This is a machine I built after buying pieces on sale for about 3 months. I mostly chose parts based on numbers (posted ratings compared to other, similar parts), and somewhat on reviews. I do not do any gaming, and do not plan on any overclocking, but I do a lot of statistical analysis, including GIS spatial analysis/mapping, as well as some video editing. For most of what I do, this machine is overkill, but occasionally the extra power may come in handy, and hopefully it will last for a decade like my last machine.
I have seen some really pretty builds here, and those need transparent cases. However, I did not want any visible flash, in fact, I would be happy to have the computer hidden away to just do its job. So nothing I have is RGB, and I got a plain black case that had good sound insulation, with reasonable thermals. I stayed with the stock CPU & chassis fans, and they seem very quiet. The CPU & GPU "load temps" are from doing a full Passmark test (3,435). It's a micro-case, so might work under my futon, assuming I can keep out the dog hair.
The biggest problem I had was that the B350M board was not compatible with the Ryzen 2600x out-of-the-box because of the bios. I was planning on going through the process of having AMD send me a boot-kit so I could flash the bios. However, I ended up having my local Fry's do it, since I didn't know how long it would take for AMD to send me the kit, or if there would be hidden charges (like shipping, or if I accidentally fried the CPU). Plus I didn't even know the bios was the problem--when I finished the build and turned it on, the fans all spun up (CPU & chassis), but the monitor just said, "no input," and since I had no working desktop to try out the parts, for all I knew, I could have received a dead GPU. But, it was just the bios issue. I would have got an x470, but they don't have any micro boards yet, and I did not want to wait.
The only major addition I want for my system is an SSD hard-drive, something like the 970 Pro--perhaps next month...
I compiled a list of 27 boards that were compatible with the Ryzen but were either mini or micro. Since I wanted a smaller system, I did not want a full-size ATX. Of those only 6 had the minimum features I wanted: 4 DIMM slots, M2-ready & Gen 2 USB ports. Of these, only 2 did not have terrible reviews on NewEgg. I chose the TUF because of good reviews. There were no problems with installation of all of the parts, except the bios was incompatible with the Ryzen 2600x, so had to be flashed. I took off 1/2-star for that.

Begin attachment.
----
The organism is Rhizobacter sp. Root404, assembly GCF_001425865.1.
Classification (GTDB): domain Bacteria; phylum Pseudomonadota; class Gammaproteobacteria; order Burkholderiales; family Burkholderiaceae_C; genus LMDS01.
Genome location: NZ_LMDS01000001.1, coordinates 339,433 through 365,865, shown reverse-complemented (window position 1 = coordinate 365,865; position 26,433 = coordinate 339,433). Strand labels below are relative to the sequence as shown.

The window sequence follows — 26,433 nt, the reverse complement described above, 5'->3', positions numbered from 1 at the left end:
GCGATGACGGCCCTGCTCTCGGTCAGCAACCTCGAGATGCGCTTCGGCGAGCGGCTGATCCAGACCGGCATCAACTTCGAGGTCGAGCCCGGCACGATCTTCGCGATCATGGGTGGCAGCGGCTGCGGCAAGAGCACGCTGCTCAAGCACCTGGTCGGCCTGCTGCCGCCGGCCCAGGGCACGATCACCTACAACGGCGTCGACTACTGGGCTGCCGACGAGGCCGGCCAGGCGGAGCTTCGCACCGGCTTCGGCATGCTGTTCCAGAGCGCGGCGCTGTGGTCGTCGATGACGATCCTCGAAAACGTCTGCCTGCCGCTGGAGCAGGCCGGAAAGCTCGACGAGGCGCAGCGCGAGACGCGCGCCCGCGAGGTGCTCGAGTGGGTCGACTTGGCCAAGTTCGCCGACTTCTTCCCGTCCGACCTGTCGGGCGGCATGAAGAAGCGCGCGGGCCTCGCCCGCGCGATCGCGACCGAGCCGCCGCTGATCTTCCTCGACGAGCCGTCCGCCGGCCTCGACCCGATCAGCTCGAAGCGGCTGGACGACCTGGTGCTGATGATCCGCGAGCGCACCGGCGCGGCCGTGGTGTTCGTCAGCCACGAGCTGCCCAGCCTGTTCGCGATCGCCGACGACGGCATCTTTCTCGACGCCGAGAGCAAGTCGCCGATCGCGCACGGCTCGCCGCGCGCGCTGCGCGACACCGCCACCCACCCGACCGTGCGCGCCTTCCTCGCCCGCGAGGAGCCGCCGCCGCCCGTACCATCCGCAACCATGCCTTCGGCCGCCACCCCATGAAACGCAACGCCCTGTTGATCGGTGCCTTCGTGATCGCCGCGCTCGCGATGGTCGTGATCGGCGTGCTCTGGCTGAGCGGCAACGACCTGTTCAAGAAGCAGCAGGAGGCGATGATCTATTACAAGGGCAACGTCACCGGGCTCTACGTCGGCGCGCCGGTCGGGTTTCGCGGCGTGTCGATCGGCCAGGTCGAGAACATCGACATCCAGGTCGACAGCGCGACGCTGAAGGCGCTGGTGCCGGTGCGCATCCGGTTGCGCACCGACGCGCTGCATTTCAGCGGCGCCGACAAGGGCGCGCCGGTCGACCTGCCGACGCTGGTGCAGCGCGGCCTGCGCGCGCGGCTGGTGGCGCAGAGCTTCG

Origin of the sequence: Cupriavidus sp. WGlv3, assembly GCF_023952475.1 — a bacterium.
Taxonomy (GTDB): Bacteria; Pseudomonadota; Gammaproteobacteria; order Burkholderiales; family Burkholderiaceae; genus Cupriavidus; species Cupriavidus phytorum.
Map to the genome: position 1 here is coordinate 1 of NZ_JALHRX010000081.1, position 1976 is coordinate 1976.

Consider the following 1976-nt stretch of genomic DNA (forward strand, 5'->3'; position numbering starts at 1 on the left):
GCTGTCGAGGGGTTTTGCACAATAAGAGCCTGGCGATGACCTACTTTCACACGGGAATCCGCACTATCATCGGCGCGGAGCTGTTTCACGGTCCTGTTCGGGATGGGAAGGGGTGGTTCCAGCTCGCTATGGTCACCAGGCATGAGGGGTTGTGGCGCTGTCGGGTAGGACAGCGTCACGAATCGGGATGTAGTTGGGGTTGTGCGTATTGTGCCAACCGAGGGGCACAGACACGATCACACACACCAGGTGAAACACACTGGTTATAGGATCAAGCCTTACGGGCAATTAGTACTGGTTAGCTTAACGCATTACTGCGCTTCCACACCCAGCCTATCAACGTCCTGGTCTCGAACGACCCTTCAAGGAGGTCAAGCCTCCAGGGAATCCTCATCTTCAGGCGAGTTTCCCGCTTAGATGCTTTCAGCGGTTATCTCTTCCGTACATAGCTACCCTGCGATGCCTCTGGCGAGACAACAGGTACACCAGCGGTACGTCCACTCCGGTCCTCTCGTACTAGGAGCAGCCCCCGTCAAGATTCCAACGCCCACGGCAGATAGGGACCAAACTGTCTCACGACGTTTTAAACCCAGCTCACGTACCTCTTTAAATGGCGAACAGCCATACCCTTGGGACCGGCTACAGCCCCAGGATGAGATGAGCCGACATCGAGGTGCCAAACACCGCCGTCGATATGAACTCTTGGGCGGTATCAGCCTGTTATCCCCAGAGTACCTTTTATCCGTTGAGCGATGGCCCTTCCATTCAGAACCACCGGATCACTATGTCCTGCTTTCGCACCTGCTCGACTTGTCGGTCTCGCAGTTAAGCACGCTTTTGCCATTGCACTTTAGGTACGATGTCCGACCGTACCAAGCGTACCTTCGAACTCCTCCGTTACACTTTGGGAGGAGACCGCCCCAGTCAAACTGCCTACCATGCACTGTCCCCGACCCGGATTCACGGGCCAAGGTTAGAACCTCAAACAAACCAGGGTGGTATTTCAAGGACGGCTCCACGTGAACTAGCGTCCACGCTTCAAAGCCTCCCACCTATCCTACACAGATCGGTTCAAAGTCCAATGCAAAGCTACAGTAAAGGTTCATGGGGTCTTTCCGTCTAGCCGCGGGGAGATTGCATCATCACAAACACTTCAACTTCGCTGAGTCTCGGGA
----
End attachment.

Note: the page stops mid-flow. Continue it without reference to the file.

The other problem is likely just a problem with micro-boards. If I put the GPU (Gigabyte 1050 Ti) in one slot, it covers the PCIE 2.0 x1 slot, meaning, you can't use it. However, if I put the GPU in the second slot, it crushes some of the connections, and I can't set the USB-to-chassis connection at all. So you have to choose which one you don't want to use. I took another 1/2-star off for that.
Otherwise, everything seems great so far. The ASUS system-monitoring software seems nice.
Great price, no installation problems, boot is almost instantaneous, installation of new programs is speedy. Installed a clean, new Windows 10 Education (with 2018 updates) in less than 10 minutes. Advertised speed & lifespan (TBW) look great for the price, as long as it lives up to the claims.
Since I don't do any gaming, I doubt I'll push this thing to its limits, although I do some video editing, which might challenge it. During the Passmark test, the fan only had to come on once for a brief time, and it seemed quiet.
I probably should give this 5-stars instead of 4, however, the problem in my system is the width of the GPU--it covers the PCI slot next to it, meaning it can't be used, unless I put the GPU in the other slot, which covers some of the connections (like the USB-to-chassis) which means those can't be used. So that might be a motherboard issue, perhaps all GPU's are this wide.
I wanted a smaller system, so I looked for a micro-case, and this had great reviews--quiet and decent thermals. It comes with two fans, front and back. So far they seem very quiet and efficient. Putting in the motherboard and power-supply went very smoothly. Everything put together is heavier than I thought it would be, but it seems like a very solidly-built case, with lots of filters.
It seems great so far, with a quiet fan and lots of connections. The Corsair-link software is a nice monitoring system, but the CPU temperature is WAY off (almost twice as high as it is), so I have to use the motherboard software for that. Everything else in the software seems to be correct.
This was free with my university affiliation. I hate Windows, but it's the only game in town for PC, other than Linux, which I hate even worse.
Wireless Network Adapter
It's a good adapter when it isn't cutting out. It will work for half an hour, then no signal for 30-seconds. I have used a laptop internal WLAN for 5 years in the same spot in my house with no problems, so it's got to be either the adapter, or the compatibility with my machine. I tried several different adapters from TP-Link & elsewhere, nothing fixed the problem, so I am returning it to try a different WiFi solution. Reviews elsewhere said they have had problems with Windows 10, the OS I use.